An engaging, self-help guide based on cognitive behavioural therapy that teaches young people mindfulness techniques to alleviate their worry and anxiety. Strategies include ways to shift your attention away from your worry, not to fall into a debate with it, and learning to accept rather than fight your anxiety when it is present.
This extract is taken from bestselling author Dawn Huebner’s new book, Outsmarting Worry: An Older Kid’s Guide to Managing Anxiety. Written in language immediately accessible to children, it teaches young people, and the adults who care about them, specific skills that make it easier to face and overcome their worries and fears.
University can be a difficult time for anyone, but throwing social anxiety into the mix just makes it that much harder. Claire Eastham, author of We’re All Mad Here, has battled with her social anxiety for many years, from her school days, through university and even when she started working in her dream job in publishing. In this extract, she discusses how going to university affected her mental health and the different ways she tried to combat her anxiety. She also touches on the exam stress, social media and the pressure of fitting in.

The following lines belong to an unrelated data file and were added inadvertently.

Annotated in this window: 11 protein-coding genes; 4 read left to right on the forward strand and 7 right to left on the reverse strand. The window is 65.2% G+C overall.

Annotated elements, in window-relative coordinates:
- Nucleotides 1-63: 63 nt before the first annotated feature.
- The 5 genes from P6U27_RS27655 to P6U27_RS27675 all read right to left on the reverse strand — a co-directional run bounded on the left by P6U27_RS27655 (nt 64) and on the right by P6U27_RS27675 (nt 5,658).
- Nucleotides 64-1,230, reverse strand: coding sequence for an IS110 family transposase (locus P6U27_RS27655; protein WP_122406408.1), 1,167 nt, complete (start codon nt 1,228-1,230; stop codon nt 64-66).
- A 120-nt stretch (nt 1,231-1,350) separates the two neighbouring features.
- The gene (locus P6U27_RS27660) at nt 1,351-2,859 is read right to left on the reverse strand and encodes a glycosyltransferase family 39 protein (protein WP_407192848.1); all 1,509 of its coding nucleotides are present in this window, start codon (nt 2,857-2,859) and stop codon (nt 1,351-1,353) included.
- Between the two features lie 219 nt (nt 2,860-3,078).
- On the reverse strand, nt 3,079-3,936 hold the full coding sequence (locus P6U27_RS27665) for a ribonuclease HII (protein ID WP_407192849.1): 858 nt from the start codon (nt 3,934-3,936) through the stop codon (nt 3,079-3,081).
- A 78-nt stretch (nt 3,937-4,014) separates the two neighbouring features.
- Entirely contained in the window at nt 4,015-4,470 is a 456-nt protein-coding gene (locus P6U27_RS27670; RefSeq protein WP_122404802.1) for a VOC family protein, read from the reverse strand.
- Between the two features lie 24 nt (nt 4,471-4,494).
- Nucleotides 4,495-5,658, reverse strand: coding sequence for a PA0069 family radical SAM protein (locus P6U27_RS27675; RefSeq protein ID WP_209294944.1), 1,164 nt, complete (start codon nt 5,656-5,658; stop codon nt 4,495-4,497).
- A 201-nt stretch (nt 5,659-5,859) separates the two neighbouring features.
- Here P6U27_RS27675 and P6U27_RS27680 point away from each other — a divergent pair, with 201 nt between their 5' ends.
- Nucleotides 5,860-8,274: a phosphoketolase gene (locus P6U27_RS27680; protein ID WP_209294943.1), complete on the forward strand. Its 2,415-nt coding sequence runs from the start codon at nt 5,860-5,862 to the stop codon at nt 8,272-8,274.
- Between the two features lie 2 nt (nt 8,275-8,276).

Click here to read the extract
If you would like to read more articles like Claire’s and hear the latest news and offers on our Social Work and Mental Health books, why not join our mailing list? We can send information by email or post as you prefer, and please also tell us about your areas of interest so we can send the most relevant information. You can unsubscribe at any time.
Ages 8 – 14
A colouring book and journal filled with uplifting quotes and poems that encourages children experiencing stress, anxiety and other big feelings to manage their emotions. With a range of activities that introduce mindfulness and encourage relaxation, the workbook is designed to prepare young people for future difficult situations.